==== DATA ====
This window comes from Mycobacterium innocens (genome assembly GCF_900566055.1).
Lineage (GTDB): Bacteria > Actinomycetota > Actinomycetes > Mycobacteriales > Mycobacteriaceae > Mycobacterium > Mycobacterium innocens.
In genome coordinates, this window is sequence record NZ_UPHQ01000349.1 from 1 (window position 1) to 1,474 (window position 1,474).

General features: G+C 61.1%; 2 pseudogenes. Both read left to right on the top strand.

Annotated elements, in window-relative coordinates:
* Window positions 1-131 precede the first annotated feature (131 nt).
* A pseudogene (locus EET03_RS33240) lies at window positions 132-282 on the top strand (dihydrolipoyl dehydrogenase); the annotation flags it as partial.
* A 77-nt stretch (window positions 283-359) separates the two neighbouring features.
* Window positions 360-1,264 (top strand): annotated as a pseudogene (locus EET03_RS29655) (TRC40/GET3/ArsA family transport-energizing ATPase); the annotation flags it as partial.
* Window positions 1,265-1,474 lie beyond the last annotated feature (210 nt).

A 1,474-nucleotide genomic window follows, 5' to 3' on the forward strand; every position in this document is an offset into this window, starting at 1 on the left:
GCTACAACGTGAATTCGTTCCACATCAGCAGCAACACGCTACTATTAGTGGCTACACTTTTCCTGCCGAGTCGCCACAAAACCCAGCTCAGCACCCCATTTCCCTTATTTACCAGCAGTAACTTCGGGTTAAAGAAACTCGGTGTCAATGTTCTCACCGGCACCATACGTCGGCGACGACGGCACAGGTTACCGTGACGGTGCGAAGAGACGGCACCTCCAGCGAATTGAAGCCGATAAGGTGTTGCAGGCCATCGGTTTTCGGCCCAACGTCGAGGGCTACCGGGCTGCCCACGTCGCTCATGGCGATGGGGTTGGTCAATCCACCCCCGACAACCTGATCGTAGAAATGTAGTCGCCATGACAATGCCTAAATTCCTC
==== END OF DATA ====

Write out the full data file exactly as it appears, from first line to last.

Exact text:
This window comes from Mycobacterium innocens (genome assembly GCF_900566055.1).
Lineage (GTDB): Bacteria > Actinomycetota > Actinomycetes > Mycobacteriales > Mycobacteriaceae > Mycobacterium > Mycobacterium innocens.
In genome coordinates, this window is sequence record NZ_UPHQ01000349.1 from 1 (window position 1) to 1,474 (window position 1,474).

General features: G+C 61.1%; 2 pseudogenes. Both read left to right on the top strand.

Annotated elements, in window-relative coordinates:
* Window positions 1-131 precede the first annotated feature (131 nt).
* A pseudogene (locus EET03_RS33240) lies at window positions 132-282 on the top strand (dihydrolipoyl dehydrogenase); the annotation flags it as partial.
* A 77-nt stretch (window positions 283-359) separates the two neighbouring features.
* Window positions 360-1,264 (top strand): annotated as a pseudogene (locus EET03_RS29655) (TRC40/GET3/ArsA family transport-energizing ATPase); the annotation flags it as partial.
* Window positions 1,265-1,474 lie beyond the last annotated feature (210 nt).

A 1,474-nucleotide genomic window follows, 5' to 3' on the forward strand; every position in this document is an offset into this window, starting at 1 on the left:
GCTACAACGTGAATTCGTTCCACATCAGCAGCAACACGCTACTATTAGTGGCTACACTTTTCCTGCCGAGTCGCCACAAAACCCAGCTCAGCACCCCATTTCCCTTATTTACCAGCAGTAACTTCGGGTTAAAGAAACTCGGTGTCAATGTTCTCACCGGCACCATACGTCGGCGACGACGGCACAGGTTACCGTGACGGTGCGAAGAGACGGCACCTCCAGCGAATTGAAGCCGATAAGGTGTTGCAGGCCATCGGTTTTCGGCCCAACGTCGAGGGCTACCGGGCTGCCCACGTCGCTCATGGCGATGGGGTTGGTCAATCCACCCCCGACAACCTGATCGTAGAAATGTAGTCGCCATGACAATGCCTAAATTCCTC